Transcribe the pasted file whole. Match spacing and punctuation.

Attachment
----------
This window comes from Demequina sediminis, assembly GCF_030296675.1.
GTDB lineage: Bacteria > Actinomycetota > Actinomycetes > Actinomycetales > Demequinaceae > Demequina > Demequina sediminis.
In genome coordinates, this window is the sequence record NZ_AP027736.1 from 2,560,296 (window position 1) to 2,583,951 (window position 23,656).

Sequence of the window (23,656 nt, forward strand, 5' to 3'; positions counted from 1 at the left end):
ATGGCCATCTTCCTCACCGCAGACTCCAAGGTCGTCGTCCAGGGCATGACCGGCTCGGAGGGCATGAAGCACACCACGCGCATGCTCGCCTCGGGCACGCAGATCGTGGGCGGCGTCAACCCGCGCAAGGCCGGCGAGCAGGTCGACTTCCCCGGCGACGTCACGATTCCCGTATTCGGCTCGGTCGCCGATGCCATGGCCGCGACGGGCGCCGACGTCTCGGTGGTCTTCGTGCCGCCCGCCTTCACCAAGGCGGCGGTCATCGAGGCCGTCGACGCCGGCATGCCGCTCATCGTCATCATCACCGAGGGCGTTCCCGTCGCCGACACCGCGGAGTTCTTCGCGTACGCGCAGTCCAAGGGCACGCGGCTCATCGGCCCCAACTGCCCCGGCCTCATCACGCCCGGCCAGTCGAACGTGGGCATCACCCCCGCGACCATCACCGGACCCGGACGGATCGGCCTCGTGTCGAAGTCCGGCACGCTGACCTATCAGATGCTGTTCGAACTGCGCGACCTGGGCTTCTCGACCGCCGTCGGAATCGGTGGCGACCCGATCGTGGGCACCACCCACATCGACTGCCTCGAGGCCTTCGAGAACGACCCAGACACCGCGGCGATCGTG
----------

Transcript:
This window comes from Demequina sediminis, assembly GCF_030296675.1.
GTDB lineage: Bacteria > Actinomycetota > Actinomycetes > Actinomycetales > Demequinaceae > Demequina > Demequina sediminis.
In genome coordinates, this window is the sequence record NZ_AP027736.1 from 2,560,296 (window position 1) to 2,583,951 (window position 23,656).

Sequence of the window (23,656 nt, forward strand, 5' to 3'; positions counted from 1 at the left end):
ATGGCCATCTTCCTCACCGCAGACTCCAAGGTCGTCGTCCAGGGCATGACCGGCTCGGAGGGCATGAAGCACACCACGCGCATGCTCGCCTCGGGCACGCAGATCGTGGGCGGCGTCAACCCGCGCAAGGCCGGCGAGCAGGTCGACTTCCCCGGCGACGTCACGATTCCCGTATTCGGCTCGGTCGCCGATGCCATGGCCGCGACGGGCGCCGACGTCTCGGTGGTCTTCGTGCCGCCCGCCTTCACCAAGGCGGCGGTCATCGAGGCCGTCGACGCCGGCATGCCGCTCATCGTCATCATCACCGAGGGCGTTCCCGTCGCCGACACCGCGGAGTTCTTCGCGTACGCGCAGTCCAAGGGCACGCGGCTCATCGGCCCCAACTGCCCCGGCCTCATCACGCCCGGCCAGTCGAACGTGGGCATCACCCCCGCGACCATCACCGGACCCGGACGGATCGGCCTCGTGTCGAAGTCCGGCACGCTGACCTATCAGATGCTGTTCGAACTGCGCGACCTGGGCTTCTCGACCGCCGTCGGAATCGGTGGCGACCCGATCGTGGGCACCACCCACATCGACTGCCTCGAGGCCTTCGAGAACGACCCAGACACCGCGGCGATCGTG